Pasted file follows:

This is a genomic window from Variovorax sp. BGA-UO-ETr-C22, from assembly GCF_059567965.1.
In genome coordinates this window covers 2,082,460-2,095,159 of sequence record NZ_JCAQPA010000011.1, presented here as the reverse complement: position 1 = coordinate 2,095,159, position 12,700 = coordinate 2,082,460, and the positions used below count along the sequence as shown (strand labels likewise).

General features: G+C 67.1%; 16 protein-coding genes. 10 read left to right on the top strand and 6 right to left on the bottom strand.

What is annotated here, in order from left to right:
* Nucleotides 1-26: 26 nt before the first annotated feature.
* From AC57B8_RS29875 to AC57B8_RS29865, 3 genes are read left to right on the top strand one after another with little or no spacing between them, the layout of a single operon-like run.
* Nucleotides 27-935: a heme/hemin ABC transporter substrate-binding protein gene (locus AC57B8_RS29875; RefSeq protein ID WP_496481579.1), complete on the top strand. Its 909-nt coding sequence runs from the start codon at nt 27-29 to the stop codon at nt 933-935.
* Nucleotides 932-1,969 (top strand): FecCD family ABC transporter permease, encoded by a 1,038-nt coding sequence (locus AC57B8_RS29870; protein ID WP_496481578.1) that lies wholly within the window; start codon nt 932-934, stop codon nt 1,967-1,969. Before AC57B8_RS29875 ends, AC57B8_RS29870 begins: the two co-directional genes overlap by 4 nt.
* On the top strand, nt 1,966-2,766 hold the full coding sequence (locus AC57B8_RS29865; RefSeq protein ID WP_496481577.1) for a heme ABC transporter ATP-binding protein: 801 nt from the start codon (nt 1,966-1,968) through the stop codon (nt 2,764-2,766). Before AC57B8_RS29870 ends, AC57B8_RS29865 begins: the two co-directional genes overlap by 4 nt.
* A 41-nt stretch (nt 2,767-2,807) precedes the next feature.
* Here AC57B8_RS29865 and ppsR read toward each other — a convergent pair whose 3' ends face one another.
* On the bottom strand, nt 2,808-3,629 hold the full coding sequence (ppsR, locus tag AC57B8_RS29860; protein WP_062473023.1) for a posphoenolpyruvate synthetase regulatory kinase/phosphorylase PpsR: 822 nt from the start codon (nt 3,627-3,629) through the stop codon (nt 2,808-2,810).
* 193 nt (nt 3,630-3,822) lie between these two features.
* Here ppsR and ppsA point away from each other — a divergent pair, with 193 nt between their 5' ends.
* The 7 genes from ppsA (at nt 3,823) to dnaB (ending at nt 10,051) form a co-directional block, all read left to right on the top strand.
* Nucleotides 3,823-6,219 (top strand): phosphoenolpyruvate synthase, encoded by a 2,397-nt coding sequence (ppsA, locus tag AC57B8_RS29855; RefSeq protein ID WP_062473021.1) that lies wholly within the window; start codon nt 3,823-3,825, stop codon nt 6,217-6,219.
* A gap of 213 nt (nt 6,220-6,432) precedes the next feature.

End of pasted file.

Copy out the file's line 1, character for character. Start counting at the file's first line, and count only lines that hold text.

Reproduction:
This is a genomic window from Variovorax sp. BGA-UO-ETr-C22, from assembly GCF_059567965.1.